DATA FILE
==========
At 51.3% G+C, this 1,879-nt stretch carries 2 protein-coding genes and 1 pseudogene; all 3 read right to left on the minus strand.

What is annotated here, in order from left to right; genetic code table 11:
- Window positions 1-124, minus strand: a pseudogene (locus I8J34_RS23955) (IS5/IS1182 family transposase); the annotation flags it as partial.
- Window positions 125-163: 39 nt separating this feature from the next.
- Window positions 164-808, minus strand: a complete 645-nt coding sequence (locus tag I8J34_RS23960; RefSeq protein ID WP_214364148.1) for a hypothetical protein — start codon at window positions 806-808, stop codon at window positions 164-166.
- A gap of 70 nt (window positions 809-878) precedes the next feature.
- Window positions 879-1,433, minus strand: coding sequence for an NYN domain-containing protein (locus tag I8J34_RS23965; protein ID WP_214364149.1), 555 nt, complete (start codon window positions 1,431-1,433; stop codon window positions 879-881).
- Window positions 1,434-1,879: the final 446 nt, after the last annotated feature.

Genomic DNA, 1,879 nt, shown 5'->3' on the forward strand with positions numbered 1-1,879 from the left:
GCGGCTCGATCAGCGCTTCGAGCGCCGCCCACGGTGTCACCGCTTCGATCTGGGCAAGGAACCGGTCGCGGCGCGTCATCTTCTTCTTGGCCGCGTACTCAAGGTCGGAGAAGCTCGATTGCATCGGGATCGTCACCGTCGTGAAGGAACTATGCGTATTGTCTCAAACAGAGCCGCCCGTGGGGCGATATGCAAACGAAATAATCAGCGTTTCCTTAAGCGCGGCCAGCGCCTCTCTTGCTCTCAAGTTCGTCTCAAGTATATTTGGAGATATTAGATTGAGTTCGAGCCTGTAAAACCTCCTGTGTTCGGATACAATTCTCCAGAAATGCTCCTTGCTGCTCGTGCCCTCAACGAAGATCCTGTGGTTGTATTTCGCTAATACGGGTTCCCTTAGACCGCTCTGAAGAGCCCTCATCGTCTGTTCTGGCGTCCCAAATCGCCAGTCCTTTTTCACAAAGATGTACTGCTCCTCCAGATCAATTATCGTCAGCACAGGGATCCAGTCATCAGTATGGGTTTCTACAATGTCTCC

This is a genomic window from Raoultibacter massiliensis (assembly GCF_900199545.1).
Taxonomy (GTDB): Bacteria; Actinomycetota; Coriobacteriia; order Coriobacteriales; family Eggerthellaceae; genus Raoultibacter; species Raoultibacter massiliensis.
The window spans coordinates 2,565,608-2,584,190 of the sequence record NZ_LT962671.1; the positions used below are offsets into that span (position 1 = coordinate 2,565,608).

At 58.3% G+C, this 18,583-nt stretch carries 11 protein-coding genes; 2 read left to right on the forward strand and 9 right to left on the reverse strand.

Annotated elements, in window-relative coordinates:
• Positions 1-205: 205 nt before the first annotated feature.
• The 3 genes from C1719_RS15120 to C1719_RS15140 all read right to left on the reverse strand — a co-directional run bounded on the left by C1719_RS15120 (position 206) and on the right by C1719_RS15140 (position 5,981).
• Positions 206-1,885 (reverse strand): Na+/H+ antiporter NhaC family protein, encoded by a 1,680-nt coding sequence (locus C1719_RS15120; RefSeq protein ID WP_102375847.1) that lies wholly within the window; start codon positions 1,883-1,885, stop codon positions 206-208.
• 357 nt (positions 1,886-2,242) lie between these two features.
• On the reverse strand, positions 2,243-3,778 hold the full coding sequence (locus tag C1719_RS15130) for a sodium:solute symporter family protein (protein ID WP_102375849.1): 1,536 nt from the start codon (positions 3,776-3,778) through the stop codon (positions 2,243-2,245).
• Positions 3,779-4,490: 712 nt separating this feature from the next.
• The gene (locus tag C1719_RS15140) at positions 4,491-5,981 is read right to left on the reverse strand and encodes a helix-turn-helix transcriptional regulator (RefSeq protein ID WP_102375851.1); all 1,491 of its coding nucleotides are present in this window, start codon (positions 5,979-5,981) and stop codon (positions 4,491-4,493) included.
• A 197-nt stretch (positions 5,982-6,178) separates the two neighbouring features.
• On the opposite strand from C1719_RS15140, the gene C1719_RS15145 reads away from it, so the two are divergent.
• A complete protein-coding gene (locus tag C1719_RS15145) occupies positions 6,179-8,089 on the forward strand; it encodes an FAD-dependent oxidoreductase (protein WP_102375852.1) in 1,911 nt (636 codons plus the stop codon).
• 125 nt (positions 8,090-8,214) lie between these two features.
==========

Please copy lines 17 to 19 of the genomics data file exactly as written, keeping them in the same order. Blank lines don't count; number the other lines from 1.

• The 3 genes from C1719_RS15120 to C1719_RS15140 all read right to left on the reverse strand — a co-directional run bounded on the left by C1719_RS15120 (position 206) and on the right by C1719_RS15140 (position 5,981).
• Positions 206-1,885 (reverse strand): Na+/H+ antiporter NhaC family protein, encoded by a 1,680-nt coding sequence (locus C1719_RS15120; RefSeq protein ID WP_102375847.1) that lies wholly within the window; start codon positions 1,883-1,885, stop codon positions 206-208.
• 357 nt (positions 1,886-2,242) lie between these two features.